Yazdani Restaurant & Bakery (Est. 1951)

Situated in a bylane at the Fort area in Mumbai, this restaurant is easy to miss. Its architecture and somewhat surreal appearance, a green painted building with peeling paint and red tiles, comes from a strange and varied history. The building was originally a Japanese bank during the First World War, but bears the marks left by successive generations – of the British who ruled, the Irani bakers who bought it and the Indians who inherited it.

Meherwan Zend, an Indian Zoroastrian of Iranian descent, started the bakery decades ago, and it is now run by Parvez Irani Zend who manages the mix of customers, telling stories of the old days, and Meherwan Zend, a baker who used to be a boxer a very long time ago. Vintage posters  of burly men still adorn the walls, and like all the Iranian cafes, have a touch of colonialism.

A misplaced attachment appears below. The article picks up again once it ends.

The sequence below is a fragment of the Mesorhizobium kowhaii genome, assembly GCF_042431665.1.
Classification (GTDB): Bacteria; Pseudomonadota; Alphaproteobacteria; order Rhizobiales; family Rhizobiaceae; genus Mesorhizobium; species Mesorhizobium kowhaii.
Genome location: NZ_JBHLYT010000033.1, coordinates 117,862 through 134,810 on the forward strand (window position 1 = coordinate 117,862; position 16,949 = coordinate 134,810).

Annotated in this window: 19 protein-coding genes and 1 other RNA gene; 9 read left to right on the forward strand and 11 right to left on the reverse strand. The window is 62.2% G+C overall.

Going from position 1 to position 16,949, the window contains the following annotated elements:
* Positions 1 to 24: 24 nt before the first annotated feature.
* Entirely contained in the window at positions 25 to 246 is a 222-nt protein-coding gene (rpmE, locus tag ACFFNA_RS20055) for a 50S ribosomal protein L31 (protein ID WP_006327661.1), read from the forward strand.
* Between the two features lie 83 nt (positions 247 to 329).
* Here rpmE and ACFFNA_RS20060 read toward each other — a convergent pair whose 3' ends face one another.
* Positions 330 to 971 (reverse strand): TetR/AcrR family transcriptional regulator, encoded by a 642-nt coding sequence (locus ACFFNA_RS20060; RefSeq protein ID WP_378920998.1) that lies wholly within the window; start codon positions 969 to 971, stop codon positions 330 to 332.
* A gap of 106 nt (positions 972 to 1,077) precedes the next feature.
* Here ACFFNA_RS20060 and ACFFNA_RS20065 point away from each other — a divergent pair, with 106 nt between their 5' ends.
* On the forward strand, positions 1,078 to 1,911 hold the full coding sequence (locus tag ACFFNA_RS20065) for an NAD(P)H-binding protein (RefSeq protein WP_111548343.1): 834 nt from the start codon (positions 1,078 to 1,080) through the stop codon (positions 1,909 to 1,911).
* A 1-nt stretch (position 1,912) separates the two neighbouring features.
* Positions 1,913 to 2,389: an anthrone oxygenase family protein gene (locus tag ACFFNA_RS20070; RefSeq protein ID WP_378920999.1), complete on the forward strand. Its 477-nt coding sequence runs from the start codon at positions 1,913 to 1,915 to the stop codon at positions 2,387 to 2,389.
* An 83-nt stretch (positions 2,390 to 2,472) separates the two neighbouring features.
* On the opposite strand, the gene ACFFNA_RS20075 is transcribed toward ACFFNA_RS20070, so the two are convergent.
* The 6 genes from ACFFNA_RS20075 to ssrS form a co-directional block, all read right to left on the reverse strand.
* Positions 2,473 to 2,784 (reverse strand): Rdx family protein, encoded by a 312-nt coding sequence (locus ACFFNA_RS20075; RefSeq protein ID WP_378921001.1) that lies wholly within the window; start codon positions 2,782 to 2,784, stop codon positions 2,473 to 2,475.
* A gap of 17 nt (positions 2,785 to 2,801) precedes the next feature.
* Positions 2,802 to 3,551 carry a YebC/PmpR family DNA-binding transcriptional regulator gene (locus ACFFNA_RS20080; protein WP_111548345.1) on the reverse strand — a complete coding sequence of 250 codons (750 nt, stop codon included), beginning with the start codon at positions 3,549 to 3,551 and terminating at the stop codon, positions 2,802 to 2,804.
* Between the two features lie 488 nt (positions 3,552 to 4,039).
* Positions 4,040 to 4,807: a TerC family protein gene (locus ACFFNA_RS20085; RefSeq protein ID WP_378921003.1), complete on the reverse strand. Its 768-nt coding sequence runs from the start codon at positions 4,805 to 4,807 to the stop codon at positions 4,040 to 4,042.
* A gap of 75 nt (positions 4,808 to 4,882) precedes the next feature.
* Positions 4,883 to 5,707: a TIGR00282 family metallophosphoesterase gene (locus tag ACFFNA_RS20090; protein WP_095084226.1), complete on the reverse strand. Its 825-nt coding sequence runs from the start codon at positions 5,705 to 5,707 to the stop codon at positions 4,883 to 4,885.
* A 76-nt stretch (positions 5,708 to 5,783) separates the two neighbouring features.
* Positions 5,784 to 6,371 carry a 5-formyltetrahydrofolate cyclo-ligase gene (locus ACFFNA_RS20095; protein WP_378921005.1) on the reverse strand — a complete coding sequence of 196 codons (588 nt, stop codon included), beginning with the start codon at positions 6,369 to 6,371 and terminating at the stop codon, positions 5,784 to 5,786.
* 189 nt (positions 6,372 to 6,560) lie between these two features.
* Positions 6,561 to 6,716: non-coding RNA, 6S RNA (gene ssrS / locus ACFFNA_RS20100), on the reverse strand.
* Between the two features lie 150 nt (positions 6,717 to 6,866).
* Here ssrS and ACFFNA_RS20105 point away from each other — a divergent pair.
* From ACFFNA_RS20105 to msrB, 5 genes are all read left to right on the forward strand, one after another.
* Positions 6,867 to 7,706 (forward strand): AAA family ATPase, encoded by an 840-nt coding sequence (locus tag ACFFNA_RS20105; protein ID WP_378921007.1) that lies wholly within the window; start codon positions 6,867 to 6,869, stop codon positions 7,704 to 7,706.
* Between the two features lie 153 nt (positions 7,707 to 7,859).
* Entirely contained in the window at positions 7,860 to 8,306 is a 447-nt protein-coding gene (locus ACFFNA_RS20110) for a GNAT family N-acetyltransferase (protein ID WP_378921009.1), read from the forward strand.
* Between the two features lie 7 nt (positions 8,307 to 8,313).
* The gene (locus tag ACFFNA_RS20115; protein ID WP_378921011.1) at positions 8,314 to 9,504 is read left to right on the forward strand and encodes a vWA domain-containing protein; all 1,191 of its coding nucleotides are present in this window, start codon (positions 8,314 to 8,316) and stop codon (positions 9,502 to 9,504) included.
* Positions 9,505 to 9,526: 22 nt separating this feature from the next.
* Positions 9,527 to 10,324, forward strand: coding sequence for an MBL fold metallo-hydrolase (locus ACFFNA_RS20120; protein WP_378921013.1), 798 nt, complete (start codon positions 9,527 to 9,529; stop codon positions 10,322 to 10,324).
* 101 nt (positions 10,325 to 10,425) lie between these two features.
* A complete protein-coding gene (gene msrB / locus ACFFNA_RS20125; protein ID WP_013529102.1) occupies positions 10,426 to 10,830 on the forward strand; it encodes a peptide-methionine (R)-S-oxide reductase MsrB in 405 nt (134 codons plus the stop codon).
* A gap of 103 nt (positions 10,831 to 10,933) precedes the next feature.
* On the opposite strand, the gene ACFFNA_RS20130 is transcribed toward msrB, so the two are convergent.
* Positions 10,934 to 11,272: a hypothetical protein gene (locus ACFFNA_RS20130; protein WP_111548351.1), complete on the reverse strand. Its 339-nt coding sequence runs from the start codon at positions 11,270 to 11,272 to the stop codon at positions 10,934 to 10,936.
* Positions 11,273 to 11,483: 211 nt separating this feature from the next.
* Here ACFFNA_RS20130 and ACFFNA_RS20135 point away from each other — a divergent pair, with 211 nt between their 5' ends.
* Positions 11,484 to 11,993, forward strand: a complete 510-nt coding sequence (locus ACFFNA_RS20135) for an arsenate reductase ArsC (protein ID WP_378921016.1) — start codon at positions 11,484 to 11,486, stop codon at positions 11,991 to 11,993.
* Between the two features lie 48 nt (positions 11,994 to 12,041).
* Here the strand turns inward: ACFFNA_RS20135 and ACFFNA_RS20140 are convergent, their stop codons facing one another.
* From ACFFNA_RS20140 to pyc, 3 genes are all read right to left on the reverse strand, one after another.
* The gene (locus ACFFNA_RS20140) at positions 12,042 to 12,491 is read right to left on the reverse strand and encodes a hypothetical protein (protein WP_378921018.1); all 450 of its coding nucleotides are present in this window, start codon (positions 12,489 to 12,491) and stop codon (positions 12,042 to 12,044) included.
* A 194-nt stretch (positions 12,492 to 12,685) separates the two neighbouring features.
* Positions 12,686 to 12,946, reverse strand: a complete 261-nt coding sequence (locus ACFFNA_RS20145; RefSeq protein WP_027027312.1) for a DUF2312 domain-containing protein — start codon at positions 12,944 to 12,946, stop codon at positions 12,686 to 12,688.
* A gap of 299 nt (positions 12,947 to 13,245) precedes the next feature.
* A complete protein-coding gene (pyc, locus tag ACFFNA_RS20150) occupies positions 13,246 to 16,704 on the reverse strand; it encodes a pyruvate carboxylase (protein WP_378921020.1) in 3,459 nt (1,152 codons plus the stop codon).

The bakery bakes almost 6000 pieces of pav daily. The regulars swear by their multi-grain bread of 12 different grains; the first bakery in the town to do so. Be sure to try out their specialty Khari biscuit, Brun butter, apple pies and mawa cakes.

Café Universal (Est. 1921)

It might not be so famous as its cousins Café Mondegar and Leopold Café. This makes it the perfect place to enjoy far away from the maddening rush of Colaba Causeway. The large, arched wrought-iron windows, the high ceiling, the UFO-recalling saucer-shaped chandeliers and of course, the ubiquitous bentwood chairs and butterscotch coloured walls speak of a heavy French influence.
The restaurant serves burgers, sandwiches and sizzlers along with authentic Parsi fare, Dhansaak and all, but it is more known for its beer. It is just the place to  relax in after work.